In the decades of its existence, Microsoft has always appeared to have a clear goal: Appeal to as many as people as possible. In fact, founders Bill Gates and Paul Allen used to say their aim was to have a PC on every desk — and it's a desire they ostensibly achieved. PCs may now be overshadowed by smartphones in importance, but it was the Windows computer that first propagated the ubiquity of digital technology that is so commonplace today.

Now that we are well into the 21st century, however, it seems Microsoft no longer sees itself as a company meant to appeal to everyone. The company is undoubtedly doing well, seeing its stock price triple over the past few years and general sentiment around its business improve. Yet this success has come at a loss of focus on the end user. As one product after another gets discontinued, or canceled before it even launches, the tech world faces a new phase — one in which Microsoft abandons the consumer market almost entirely.

It may seem like a strange proposition. After all, Microsoft has only recently made the leap into being a consumer hardware company with its now well-received Surface lineup. Though the first couple of hybrid tablet-laptops were lackluster, in the past few years, the Surface Pro and newer entries, like the Surface Studio desktop computer and the Surface Laptop, have been both well-reviewed and lucrative, drawing in a billion dollars in revenue in more than one quarter.

But the signs of Microsoft's exit from the consumer business are growing. During this past holiday season and the Consumer Electronics Show, Amazon and Google heavily pushed their smart speakers, while Microsoft's own Cortana assistant was almost nowhere to be seen. It was found only on an obscure speaker from Harmon Kardon, even as companies like HP, Lenovo, and ASUS were including Amazon's Alexa on their PCs and downplaying the native Windows 10 assistant. In one of the most quickly growing sectors in tech, Microsoft is sitting on its hands.

There is also the litany of canceled or overlooked products. Whether the smartwatch or Surface Mini tablet that never made it to market, or the existing products like Groove Music or the Band fitness tracker that were put out to pasture, the company keeps pulling back from various important areas like wearables or media.

Certainly, companies trim product lineups all the time. It can even be a sign of focus and strength. But the most obvious sign of Microsoft's abandonment of consumers is the complete and total lack of a mobile solution. After a series of cumulative mistakes resulted in the utter failure of Windows Phone, Microsoft's position as a consumer company has eroded drastically. Without the base of a smartphone ecosystem, any other of the growing areas — the smart home, smart speakers, wearables, or the Internet of Things — lacks a key element to hold it all together. While it's true Microsoft still offers software like its popular Outlook email client, Microsoft Office, or OneDrive, for many users, it's simply easier to migrate to Google or Apple's products and the pride of place they hold on their respective creators' platforms.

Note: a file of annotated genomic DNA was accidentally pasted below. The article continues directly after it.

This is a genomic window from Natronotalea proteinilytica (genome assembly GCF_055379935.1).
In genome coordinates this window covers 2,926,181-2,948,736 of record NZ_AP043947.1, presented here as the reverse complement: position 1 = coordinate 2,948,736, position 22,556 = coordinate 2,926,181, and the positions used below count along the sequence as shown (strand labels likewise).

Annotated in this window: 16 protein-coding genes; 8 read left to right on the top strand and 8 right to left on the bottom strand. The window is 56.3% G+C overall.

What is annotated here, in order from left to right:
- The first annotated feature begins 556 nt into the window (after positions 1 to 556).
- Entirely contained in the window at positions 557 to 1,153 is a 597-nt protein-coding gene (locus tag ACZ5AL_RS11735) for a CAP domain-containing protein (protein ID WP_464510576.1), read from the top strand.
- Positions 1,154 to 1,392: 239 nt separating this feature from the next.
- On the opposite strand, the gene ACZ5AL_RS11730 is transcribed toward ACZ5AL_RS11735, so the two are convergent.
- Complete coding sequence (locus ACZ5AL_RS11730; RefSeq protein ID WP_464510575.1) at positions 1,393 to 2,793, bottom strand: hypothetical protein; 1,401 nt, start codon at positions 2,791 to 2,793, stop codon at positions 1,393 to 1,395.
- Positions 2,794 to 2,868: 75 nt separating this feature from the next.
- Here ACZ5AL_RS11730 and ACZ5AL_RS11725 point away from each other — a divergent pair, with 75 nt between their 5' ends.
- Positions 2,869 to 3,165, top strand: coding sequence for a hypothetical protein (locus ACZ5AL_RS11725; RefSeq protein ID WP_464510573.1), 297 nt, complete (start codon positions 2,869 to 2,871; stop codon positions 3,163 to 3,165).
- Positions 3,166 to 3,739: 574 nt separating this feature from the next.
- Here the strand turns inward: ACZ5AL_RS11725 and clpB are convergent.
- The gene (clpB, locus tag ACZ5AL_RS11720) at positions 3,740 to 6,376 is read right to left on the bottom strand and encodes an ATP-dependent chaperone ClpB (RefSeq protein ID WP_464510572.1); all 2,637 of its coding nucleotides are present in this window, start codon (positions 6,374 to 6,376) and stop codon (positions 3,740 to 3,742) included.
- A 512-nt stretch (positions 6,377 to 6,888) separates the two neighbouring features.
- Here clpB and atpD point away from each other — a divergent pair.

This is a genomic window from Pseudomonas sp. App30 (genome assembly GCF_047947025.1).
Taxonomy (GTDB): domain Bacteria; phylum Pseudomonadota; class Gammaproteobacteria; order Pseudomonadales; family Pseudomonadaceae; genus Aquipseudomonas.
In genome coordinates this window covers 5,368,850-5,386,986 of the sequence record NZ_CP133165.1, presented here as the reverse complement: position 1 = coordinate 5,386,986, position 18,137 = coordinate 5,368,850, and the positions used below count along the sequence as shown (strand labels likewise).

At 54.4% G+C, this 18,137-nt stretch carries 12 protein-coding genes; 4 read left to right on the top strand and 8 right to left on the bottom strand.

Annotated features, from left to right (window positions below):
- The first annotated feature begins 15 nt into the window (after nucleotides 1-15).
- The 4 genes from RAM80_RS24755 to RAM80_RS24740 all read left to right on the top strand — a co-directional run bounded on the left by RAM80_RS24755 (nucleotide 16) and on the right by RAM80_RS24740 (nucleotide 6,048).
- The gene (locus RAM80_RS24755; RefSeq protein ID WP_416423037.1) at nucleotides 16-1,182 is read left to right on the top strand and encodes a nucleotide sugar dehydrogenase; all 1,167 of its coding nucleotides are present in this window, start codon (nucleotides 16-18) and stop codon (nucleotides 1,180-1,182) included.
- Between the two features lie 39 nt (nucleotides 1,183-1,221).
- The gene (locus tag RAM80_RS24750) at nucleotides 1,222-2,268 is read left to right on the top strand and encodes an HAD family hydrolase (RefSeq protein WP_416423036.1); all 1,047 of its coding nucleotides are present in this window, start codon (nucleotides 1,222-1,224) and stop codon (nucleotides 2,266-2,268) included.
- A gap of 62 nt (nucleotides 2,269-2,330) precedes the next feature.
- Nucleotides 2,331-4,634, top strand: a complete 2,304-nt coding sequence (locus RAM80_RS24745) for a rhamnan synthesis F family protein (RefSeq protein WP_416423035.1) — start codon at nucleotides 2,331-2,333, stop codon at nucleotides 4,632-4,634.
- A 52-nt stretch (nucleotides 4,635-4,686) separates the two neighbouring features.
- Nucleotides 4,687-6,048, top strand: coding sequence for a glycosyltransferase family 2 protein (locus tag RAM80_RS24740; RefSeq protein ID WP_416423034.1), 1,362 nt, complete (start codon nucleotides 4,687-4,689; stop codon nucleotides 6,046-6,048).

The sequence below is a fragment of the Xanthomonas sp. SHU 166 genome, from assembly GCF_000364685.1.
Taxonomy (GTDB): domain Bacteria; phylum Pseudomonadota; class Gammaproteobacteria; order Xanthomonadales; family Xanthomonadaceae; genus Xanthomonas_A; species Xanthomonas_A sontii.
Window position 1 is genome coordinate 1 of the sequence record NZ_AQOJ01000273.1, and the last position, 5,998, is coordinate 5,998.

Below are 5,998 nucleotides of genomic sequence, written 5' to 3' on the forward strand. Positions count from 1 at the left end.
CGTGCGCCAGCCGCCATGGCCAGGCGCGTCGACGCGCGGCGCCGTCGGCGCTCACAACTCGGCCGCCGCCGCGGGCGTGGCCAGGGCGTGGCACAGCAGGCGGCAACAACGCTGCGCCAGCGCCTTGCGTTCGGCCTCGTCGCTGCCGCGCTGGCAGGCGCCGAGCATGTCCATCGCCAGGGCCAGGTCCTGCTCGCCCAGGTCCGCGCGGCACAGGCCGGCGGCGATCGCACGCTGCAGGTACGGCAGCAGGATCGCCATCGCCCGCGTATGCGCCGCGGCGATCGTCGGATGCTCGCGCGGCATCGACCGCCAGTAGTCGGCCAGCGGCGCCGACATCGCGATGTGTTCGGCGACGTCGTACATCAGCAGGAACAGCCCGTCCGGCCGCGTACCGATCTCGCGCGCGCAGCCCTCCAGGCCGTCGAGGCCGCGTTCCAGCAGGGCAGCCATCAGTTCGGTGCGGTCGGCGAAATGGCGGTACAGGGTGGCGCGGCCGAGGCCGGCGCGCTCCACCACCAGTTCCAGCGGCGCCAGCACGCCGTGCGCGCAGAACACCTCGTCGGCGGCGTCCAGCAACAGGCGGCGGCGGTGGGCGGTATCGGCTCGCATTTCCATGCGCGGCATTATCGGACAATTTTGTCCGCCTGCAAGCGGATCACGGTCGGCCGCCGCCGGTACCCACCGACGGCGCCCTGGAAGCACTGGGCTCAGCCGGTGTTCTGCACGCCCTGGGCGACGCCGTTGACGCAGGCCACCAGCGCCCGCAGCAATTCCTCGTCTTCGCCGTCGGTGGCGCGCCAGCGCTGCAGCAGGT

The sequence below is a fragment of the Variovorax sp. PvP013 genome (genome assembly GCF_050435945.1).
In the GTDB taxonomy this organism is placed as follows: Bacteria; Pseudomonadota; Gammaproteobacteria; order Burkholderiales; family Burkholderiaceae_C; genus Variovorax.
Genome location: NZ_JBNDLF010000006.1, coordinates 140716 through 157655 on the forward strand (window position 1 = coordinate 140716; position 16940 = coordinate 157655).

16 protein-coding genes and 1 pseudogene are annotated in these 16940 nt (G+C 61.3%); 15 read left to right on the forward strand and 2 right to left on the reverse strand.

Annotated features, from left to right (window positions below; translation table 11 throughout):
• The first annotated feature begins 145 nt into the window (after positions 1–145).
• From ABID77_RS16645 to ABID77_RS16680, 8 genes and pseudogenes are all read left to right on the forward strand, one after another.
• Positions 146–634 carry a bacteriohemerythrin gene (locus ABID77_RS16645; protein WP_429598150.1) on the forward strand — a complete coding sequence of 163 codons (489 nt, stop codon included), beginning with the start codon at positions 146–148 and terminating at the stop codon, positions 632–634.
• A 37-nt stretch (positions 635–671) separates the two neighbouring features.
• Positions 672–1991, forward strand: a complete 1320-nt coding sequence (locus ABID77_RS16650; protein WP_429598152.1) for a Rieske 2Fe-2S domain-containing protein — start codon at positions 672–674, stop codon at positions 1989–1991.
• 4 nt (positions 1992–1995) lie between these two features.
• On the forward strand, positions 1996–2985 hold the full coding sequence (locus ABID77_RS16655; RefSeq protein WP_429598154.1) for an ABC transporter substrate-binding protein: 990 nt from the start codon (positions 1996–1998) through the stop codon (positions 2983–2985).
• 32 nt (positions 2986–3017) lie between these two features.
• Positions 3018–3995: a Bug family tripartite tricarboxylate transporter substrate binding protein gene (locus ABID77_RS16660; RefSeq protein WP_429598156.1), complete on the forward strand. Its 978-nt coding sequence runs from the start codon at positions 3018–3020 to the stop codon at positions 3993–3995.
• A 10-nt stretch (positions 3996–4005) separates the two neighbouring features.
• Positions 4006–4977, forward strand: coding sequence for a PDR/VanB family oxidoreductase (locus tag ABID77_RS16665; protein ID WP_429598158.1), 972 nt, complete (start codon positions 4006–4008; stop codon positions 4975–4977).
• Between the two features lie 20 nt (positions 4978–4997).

It's thus hard to envision how Microsoft remains as influential or as important to consumers as it once was. With the center of gravity in consumer tech having shifted to mobile, voice, and wearables, Microsoft faces an enormous, essentially impossible task in trying to regain a foothold.

This shows in its bottom line, too. Increasingly, more and more of Microsoft's revenue is coming from its Azure cloud platform, its broader "Intelligent Cloud" platform, as well as its cash cow Office products, which are increasingly moving to a lucrative subscription model. And while the Surface line is doing comparatively well, it has also been plagued by reliability problems while also being exponentially outsold by Apple's Macbooks and iPads. It may well be next on the chopping block — or at least refocused to become an enterprise-first product.

It is not that this shift away from regular users necessarily represents a fall from grace or failure. The company continues to rake in billions; shareholder and investor confidence are at their highest levels in years; and CEO Nadella seems to have a clear vision for the company people turn to when they think of productivity. That might mean focusing on modern, enterprise-friendly apps, like mobile Outlook or its Slack-like Teams software, or in providing artificial intelligence and machine learning solutions for Fortune 500 companies — or in parlaying its existing position in IT departments to evolve its position as the digital backbone of so many companies.

And in the short term at least, it's hard to see Microsoft entirely exiting the consumer business. Windows 10 may not have an apparent long term plan, but it still remains in use by hundreds of millions of people. Microsoft continues to put resources and effort into its Xbox division, promoting Xbox head Phil Spencer to executive vice president; he will now report directly to CEO Satya Nadella. There are also rumors of an attempt to return to mobile in the form of a foldable digital notebook akin to the company's much discussed Courier prototype — which was itself another casualty of a cancellation. Perhaps Microsoft's plan is a many-year attempt to win back consumers' hearts one step at a time.

For now, however, there is little left in Microsoft's lineup to draw much if any popular attention. It represents a remarkable change from the ideal of a PC on every desktop. Now one is much more likely to find an Android phone in every pocket, or coffee shops or university halls full of Macs. Microsoft instead promises to become the next IBM or Oracle. Profitable? Definitely. Sustainable? Very likely.

But important? There the future is a lot more murky — and it must be said, for the hundreds of millions who have used their products, also a little sad.